In a move to increase its strength in managed care, WellPoint Health Networks late last week appeared close to announcing a merger with Health Systems International, California's second-largest HMO.
The development was clouded by a competing offer for WellPoint as well as some industry members' doubts about overcoming management and other business hurdles in forging a new company.
HSI's board met March 30 and unanimously endorsed the consolidation, according to a source who asked not to be identified. The proposed deal called for WellPoint, which is 80% owned by Blue Cross of California, to acquire HSI for $1.8 billion in WellPoint stock.
A merger of the Woodland Hills, Calif.-based companies would create the nation's largest publicly traded HMO with more than $5 billion in annual revenues and more than 4 million enrollees.
But late last week, the Blue Cross board was considering a bigger bid under pressure from regulators and consumer groups to maximize the value of a foundation it set up after its spinoff of for-profit WellPoint. Not-for-profit Blue Shield of California reportedly offered to acquire WellPoint for $48 a share in cash and stock, or about $4.8 billion.
Analysts were pointing to the speculative nature of Blue Shield's bid, which is tied to a plan to convert to for-profit status, a process that has not been a smooth one for Blue Cross or HSI.
Earlier, WellPoint and HSI appeared eager to move forward with their merger. Under the deal, HSI stockholders would receive 1.09 shares of WellPoint common stock for each HSI share. WellPoint stockholders would also receive $1.2 billion in cash, which would fund the company's foundation.
WellPoint said in a joint statement with HSI that their deal offers "distinct advantages" over other unidentified proposals, one of which reportedly was Blue Shield's first bid of $45 a share.
A big advantage for WellPoint is HSI's dominance in the state's large group commercial HMO market, analysts said. WellPoint has 2.6 million enrollees but serves only 783,000 through HMOs. Blue Shield, with 1.6 million enrollees, serves only 280,000 through HMOs.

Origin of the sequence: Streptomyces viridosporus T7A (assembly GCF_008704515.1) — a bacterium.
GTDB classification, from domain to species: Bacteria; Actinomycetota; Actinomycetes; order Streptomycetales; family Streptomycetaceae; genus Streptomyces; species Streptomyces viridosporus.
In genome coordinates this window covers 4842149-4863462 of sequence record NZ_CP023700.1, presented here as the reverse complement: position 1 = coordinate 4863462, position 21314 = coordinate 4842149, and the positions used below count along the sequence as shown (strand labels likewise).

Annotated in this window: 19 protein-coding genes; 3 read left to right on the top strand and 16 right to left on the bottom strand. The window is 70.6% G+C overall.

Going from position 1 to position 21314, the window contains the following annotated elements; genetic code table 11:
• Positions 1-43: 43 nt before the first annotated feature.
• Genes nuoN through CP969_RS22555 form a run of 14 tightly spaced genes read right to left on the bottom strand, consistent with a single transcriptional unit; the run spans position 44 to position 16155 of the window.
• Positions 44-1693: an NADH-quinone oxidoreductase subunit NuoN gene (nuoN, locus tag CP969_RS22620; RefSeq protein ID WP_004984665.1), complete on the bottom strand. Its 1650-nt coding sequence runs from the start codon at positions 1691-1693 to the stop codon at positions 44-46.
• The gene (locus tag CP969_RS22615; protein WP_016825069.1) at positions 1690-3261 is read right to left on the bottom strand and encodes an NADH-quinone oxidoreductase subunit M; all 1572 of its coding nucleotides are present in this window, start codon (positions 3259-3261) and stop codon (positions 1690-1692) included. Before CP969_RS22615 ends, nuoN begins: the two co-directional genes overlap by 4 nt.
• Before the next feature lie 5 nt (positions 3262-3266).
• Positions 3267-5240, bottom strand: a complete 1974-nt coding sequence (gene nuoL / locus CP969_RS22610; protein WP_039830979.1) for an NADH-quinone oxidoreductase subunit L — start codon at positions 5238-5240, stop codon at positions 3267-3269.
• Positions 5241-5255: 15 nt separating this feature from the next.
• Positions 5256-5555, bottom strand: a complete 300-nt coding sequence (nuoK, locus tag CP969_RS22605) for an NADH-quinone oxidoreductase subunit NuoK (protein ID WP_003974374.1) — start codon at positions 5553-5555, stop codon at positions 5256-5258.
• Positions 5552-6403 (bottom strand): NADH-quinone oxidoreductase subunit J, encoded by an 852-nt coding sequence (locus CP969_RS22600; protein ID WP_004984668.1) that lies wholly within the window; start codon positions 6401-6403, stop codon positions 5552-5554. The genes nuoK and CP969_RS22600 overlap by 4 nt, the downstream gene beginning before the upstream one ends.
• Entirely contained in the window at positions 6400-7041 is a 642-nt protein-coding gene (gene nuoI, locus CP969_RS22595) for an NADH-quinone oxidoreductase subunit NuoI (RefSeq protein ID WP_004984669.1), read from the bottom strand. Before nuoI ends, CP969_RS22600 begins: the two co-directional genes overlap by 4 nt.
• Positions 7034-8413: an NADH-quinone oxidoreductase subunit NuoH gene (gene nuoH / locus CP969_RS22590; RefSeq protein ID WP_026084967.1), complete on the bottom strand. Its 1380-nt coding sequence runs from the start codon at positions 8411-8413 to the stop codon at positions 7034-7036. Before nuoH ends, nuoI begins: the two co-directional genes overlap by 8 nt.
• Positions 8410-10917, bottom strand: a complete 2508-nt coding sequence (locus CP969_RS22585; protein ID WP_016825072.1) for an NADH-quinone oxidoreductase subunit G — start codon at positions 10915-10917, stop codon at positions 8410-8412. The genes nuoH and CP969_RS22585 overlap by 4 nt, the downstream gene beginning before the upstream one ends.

In addition, Blue Shield failed in a first attempt to move aggressively into managed care. In November 1993, Blue Shield called off a proposed merger with Burbank, Calif.-based UniHealth America, a multihospital healthcare system.
A WellPoint merger with HSI would be an ironic twist because Blue Cross formed HSI's predecessor, Health Net, in 1977. Health Net later wrested its independence through a court order in 1986.
In 1991 Blue Cross of California tried to bring Health Net-then a not-for-profit HMO-back into the fold, making a merger offer as three other suitors bid unsuccessfully for Health Net.
A combination of WellPoint and Health Net would create a for-profit rival to giant Kaiser Permanente.
"It fundamentally redefines the largest healthcare market in the country," said Peter Boland, a healthcare consultant in Berkeley, Calif.
Barbara Wachsman, western regional practice manager at Towers Perrin's Integrated Healthsystems Consulting unit, said the deal would "eliminate tremendous overlap and duplication since these two carriers currently have many of the same provider and employer groups."
But "it's not just a question of integrating market share," Boland said. Pulling all the operating systems of these huge companies together will be tough, he said.
"The biggest challenge once the ink is dry is how to meld an executive-level decisionmaking team that can work productively together and offer the leadership to integrate a wide variety of products," Boland said.